With only a few short weeks between Thanksgiving and Christmas and two very similarly looking plants, you may be wondering whether the gift a loved one gave you for Christmas is a Thanksgiving cactus or a Christmas cactus. (Many sold in local nurseries and large box stores this past Christmas season were actually Thanksgiving cactus, pictured below). While both are native to tropical regions of Brazil, host a wide array of flowers ranging from the more traditional pink hues to newer hybrids showing off white, red, yellow, and purple, they have different bloom periods. The Christmas cactus (Schlumbergera bridgesii), blooms about a month after the Thanksgiving cactus (S. truncata). The Christmas cactus also has slightly different projections on its leaves, which are more scalloped and less pointed that the projections on the Thanksgiving cactus.
Is yours still not in flower and not in the holiday spirit? Both species require cool temperatures and longer nights for about a month in advance of their flowering period. Both plants bloom optimally when grown outdoors when cool night temperatures dip`into the 50s and shorter nights reduce daytime light to 10 -12 hours in a 24 hour cycle. They can also be grown indoors in pots if kept in a cool dark area with no light between 5 pm and 8 am. During daytime, they prefer bright, indirect light. Full sun can cause the leaf segments to turn dark red.
Both species require good drainage but, even though they are in the cactus family don't let this fool you! They need adequate moisture - particularly during boom- and cannot make it through long, dry periods without supplemental water. Unlike most houseplants, they prefer to feel snug in their pots, almost to the point of enjoying being slightly pot-bound.
The University of California Cooperative Extension San Bernardino County Master Gardener program is now accepting applications for the October 1, 2019 - February 18, 2020 Master Gardener class on Tuesday evenings in Redlands. (There are no classes on Dec. 25 and Dec. 31.)
The class provides 50 hours of training on sustainable landscaping and growing food in home, backyard, and community gardens and is taught by University of California experts and knowledgeable practitioners. Master Gardeners come from all walks of life and no college degree is required. What successful applicants have in common is a passion for sharing knowledge gained from the training class with residents of San Bernardino County. Accepted applicants agree to volunteer a minimum of 50 hours by June 30, 2021 via one or more outreach methods: answering email and phone helpline questions; making presentations at workshops and community events; staffing information booths at Farmers Markets and other non-profit events; writing blogs and promoting the program via social media; working with communities and schools to develop gardens; and working with Healthy Communities throughout San Bernardino County to encourage outdoor exercise and activities. Accepted applicants must pass two open-book exams, present a group class project, and pass a background check (approximately $30). The class fee (includes training materials) is $175. Visit our UCCE Master Gardener website for more information and to complete an online application: UCCE San Bernardino County Master Gardener Website. Applications must be received through the online system by or on August 31, 2019 to be considered.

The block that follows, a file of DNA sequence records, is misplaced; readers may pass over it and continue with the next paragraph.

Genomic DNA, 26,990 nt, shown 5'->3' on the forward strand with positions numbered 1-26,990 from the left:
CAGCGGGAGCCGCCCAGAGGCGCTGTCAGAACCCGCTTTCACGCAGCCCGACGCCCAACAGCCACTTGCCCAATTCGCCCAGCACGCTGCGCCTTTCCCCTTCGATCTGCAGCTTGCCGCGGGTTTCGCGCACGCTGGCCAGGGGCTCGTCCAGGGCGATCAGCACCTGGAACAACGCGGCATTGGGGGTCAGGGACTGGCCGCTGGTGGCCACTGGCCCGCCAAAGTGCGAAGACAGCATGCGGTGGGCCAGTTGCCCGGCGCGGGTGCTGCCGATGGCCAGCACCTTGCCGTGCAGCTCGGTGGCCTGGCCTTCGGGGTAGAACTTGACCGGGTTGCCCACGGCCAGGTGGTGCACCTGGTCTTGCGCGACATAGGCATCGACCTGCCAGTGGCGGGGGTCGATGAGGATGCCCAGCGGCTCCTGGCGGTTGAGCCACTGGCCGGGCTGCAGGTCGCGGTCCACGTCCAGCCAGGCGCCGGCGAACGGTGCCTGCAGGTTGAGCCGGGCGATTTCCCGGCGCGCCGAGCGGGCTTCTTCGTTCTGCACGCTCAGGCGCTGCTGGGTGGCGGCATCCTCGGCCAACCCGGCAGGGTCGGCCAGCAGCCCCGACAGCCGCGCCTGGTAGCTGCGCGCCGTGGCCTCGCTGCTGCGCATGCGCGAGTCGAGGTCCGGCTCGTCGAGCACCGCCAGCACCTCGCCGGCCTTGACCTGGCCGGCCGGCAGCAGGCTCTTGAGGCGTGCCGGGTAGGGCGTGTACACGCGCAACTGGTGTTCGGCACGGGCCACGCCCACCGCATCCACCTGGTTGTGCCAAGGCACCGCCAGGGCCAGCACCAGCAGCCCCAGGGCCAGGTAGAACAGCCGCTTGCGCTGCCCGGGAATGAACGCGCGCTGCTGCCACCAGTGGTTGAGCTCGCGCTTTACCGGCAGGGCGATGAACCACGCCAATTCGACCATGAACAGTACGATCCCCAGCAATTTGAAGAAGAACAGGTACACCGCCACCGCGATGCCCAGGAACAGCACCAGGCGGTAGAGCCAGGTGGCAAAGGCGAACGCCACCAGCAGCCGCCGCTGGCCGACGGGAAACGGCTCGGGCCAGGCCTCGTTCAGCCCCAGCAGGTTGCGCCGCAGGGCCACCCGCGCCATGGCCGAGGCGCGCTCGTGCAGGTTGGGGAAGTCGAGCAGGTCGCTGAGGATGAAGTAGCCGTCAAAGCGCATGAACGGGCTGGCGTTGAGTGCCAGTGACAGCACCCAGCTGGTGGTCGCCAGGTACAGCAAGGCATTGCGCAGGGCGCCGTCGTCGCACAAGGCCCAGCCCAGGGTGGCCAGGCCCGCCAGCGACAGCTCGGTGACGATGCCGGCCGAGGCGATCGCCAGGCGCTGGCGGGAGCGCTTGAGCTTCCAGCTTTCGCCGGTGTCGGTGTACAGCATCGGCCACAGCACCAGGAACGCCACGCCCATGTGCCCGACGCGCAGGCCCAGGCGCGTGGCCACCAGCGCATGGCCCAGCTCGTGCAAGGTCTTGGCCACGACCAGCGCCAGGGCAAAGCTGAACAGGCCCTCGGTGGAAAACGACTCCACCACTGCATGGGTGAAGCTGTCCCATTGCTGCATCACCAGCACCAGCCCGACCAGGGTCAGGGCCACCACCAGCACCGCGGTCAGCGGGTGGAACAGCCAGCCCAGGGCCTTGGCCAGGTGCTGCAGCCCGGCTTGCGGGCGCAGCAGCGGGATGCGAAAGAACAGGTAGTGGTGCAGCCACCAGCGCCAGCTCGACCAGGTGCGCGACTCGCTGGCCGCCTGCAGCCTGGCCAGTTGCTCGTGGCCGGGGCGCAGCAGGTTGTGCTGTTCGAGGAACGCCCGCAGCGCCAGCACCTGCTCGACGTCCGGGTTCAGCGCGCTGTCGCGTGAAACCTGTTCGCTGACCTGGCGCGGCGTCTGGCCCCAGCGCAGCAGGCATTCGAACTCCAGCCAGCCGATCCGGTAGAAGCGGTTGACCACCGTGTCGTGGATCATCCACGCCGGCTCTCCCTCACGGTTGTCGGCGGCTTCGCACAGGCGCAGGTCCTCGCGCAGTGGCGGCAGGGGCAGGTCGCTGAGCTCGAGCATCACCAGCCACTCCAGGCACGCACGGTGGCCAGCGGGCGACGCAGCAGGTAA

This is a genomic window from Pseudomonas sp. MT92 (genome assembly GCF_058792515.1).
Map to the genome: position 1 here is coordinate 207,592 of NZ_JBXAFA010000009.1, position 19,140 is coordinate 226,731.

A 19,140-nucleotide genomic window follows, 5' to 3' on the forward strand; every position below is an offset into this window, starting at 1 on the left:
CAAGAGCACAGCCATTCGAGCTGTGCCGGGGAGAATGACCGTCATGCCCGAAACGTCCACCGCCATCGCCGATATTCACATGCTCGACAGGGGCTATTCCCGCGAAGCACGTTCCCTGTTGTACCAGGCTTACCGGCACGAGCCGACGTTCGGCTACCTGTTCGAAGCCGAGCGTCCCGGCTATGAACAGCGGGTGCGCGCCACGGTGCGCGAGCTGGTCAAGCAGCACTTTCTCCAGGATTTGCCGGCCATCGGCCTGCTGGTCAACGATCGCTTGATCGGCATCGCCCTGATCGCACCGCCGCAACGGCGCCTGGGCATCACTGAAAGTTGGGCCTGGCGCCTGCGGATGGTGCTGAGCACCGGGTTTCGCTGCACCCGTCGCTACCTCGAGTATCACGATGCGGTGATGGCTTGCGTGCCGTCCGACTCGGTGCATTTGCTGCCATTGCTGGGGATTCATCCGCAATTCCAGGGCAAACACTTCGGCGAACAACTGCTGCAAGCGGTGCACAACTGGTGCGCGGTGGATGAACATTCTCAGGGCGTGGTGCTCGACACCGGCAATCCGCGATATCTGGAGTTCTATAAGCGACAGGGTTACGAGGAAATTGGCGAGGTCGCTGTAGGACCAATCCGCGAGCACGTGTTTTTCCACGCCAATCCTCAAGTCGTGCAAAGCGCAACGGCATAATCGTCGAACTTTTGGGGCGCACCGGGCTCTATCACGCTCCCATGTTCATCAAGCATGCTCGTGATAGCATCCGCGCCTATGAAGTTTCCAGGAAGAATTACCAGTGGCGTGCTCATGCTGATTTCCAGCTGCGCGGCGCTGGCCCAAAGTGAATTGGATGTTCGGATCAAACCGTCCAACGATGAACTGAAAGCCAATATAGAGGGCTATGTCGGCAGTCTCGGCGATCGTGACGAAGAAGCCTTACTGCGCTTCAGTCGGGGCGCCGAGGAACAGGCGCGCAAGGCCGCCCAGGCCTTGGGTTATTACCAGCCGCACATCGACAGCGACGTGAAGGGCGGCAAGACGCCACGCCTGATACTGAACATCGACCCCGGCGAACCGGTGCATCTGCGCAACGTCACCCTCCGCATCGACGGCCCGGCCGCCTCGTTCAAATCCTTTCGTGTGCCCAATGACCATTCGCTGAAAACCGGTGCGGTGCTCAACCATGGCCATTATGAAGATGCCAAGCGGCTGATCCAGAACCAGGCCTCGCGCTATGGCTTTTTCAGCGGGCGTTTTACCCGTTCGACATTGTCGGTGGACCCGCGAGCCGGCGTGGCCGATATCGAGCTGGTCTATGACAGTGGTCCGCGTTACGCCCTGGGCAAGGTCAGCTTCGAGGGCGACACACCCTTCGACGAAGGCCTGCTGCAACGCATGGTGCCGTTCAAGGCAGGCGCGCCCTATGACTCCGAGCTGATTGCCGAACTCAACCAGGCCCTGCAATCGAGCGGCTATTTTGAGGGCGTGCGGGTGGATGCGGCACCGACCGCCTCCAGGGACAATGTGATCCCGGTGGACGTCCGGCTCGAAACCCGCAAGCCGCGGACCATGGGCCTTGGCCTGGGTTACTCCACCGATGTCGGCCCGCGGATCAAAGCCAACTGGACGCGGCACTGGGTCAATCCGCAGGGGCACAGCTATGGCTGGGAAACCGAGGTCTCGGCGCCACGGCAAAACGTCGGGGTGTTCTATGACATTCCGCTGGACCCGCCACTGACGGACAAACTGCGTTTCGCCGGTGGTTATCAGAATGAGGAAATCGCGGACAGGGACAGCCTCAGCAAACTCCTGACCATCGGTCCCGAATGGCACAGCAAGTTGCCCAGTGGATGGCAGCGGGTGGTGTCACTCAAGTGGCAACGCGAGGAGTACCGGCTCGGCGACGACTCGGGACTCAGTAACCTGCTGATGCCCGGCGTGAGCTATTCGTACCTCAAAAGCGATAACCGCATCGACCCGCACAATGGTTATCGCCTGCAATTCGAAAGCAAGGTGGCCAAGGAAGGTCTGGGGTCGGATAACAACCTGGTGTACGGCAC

There is a hybrid partially online option for residents of the high desert and mountains. Simply select this option on the application if this pertains to you. All costs and requirements remain the same as for in-class students.
Questions? Contact UCCE Master Gardener Coordinator Maggie O'Neill at firstname.lastname@example.org
We hope to hear from you!
MG SB Application 2020 Redlands